"In the milling industry we've noticed that the flour consumption per capita has dropped 3-4 pounds in the last three years," said Dale Eustace, professor of grain science and industry at K-State. With more than 300 million people in the United States, this means a decrease in flour demand.

Many people are losing the proven health benefits of whole grains by cutting carbs, Eustace said. Benefits include prevention of heart disease, cancer and liver problems.

Eustace said he believes the diet will be short-lived. But even if this proves true, he said, the grain industry is being forced to take action to keep consumption from continuing to drop.

"The grain industry has got to educate the population and get their perspective out there, too," he said. The Kansas Wheat Commission and Wheat Council are already working on educational programs and advertising, Eustace said.

The grain industry is also adjusting marketing strategies to cater to the low-carb demand.

"Baking companies are working on ways to decrease the carbs in bread," he said. "The big groups, like Sara Lee, are jumping on this.

Sources: Dale Eustace, 785-532-4063, [email protected]
Swinder Janda, 785-532-5439, [email protected]
James Mintert, 785-532-1518, [email protected]
Sandy Procter, 785-532-1675, [email protected]
Leon Rappoport, [email protected] release prepared by: Kira Everhart, 785-532-6415

Used with permission.

July 21, 2007

Dogs with Osteoarthritis and Omega 3 fatty acids

K-State veterinarians research medication and food to improve treatment of dogs with osteoarthritis

MANHATTAN - If your normally healthy, active dog who enjoys trips to the park and long days hunting begins to move a little slower, is unwilling to jump or run as she once did or prefers to sit or lie down rather than stand, a trip to the veterinarian may be in order.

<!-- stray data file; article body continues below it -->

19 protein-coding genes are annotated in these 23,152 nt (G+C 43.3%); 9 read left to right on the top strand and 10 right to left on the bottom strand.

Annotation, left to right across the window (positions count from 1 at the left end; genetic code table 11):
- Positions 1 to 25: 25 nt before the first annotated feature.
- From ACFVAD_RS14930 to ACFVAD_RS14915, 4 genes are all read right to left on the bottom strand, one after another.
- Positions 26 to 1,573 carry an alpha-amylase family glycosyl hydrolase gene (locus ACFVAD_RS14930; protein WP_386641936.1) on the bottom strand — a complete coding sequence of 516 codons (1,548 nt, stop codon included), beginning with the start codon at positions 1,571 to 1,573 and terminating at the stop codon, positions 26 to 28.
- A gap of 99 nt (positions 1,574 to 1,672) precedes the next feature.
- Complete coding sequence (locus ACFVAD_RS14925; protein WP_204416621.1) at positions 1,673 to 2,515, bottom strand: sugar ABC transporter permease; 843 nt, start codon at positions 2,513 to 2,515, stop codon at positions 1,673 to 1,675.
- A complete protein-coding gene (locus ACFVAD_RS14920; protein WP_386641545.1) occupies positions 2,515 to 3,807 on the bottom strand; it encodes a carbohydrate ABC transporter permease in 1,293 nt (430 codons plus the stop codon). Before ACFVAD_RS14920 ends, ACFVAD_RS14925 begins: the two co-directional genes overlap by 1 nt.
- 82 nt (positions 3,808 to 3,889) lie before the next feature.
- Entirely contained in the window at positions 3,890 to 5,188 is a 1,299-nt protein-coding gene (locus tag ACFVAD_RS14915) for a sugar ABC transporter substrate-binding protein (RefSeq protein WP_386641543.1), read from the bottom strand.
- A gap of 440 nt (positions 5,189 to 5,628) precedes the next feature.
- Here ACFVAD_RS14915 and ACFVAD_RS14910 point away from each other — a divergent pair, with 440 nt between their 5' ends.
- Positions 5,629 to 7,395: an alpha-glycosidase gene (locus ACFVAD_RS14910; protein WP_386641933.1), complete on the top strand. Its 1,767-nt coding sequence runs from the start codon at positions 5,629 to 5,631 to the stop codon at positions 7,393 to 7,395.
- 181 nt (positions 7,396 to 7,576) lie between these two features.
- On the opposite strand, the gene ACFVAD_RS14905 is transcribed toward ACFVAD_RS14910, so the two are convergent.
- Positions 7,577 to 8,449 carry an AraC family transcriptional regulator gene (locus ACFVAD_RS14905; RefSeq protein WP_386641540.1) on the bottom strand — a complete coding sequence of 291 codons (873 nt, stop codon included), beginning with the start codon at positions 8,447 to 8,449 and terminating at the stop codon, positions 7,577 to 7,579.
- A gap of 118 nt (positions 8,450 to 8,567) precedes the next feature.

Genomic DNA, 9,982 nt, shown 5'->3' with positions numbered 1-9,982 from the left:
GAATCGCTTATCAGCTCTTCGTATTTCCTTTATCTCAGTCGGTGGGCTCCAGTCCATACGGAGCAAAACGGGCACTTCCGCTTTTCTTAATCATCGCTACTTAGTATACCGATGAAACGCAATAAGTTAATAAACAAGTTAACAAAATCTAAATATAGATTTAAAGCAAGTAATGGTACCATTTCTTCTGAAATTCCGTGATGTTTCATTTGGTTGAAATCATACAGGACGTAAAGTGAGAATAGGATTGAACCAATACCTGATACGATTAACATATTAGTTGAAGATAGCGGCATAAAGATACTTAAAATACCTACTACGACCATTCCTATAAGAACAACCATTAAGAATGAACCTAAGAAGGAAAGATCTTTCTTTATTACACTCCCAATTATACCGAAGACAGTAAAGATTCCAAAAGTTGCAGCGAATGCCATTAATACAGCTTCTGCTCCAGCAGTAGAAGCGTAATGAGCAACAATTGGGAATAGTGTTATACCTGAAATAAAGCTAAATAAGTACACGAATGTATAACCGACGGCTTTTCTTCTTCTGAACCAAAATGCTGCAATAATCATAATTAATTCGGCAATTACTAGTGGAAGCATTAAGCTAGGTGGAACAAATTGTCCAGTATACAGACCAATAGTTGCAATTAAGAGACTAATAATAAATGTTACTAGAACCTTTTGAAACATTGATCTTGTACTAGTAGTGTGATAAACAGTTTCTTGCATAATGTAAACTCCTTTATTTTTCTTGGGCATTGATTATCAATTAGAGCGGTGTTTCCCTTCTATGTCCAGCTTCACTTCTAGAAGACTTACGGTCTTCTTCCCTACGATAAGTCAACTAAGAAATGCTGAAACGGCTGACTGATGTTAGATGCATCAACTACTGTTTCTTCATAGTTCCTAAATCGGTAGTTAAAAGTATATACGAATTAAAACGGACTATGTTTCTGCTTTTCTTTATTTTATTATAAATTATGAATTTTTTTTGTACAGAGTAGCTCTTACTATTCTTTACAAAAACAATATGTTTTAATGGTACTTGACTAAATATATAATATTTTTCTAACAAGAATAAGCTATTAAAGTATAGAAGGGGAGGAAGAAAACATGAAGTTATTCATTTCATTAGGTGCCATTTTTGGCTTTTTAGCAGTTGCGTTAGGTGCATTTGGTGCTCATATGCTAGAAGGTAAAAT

These are all symptoms associated with osteoarthritis in dogs. There are different causes, one of them being injury to a ligament that could be caused by a game of Frisbee or a day hunting.

Dr. James K. Roush, associate professor of clinical sciences at Kansas State University's Veterinary Medical Teaching Hospital, is involved in researching medication and food that may change the current methods of treating osteoarthritis in dogs.

"Within six weeks of rupturing a ligament, bone spurs at the edges of joints and loss of joint space are visible on an X-ray. Osteoarthritis develops very fast in dogs after injury to a cruciate ligament, one of the two ligaments in the knee, probably because they stand a little bit bent at the knee instead of straight like a human," Roush said.

Besides sports injuries, osteoarthritis in dogs may be caused by bacterial infections in the joint, and most commonly, growing abnormalities in the joint, Roush said.

Dogs with osteoarthritis may start to get up and move more slowly and be reluctant to bear weight on a limb. Swelling may occur in the joint and they won't move it as freely. They will use other joints to compensate and eventually stop bearing weight on the limb if the arthritis gets bad enough, Roush said.

Common treatments for osteoarthritis include analgesics, anti-inflammatories like aspirin, and chondoprotective agents, drugs that lubricate the joint and protect it to some degree, Roush said.

Analgesics are pain-control agents that can increase the loss of cartilage. Although aspirin can cause gastrointestinal bleeding, there are analgesics that are marketed specifically for dogs that cause less gastrointestinal bleeding than aspirin. Human analgesics, such as ibuprofen or naproxen, should never be used in dogs and can be fatal with a single dose, Roush said.

"If you put a dog on analgesics, they may feel better the next day, but you may be increasing how fast the arthritis develops. If you put the dog on chondoprotectives, they don't get that much better quickly, but they'll be better two years from now than they are today," Roush said.

Roush's research is focused on two parts, a new drug that is marketed currently in Europe for people and a dog food that is higher in N3 (omega 3) fatty acids, higher in fish oil.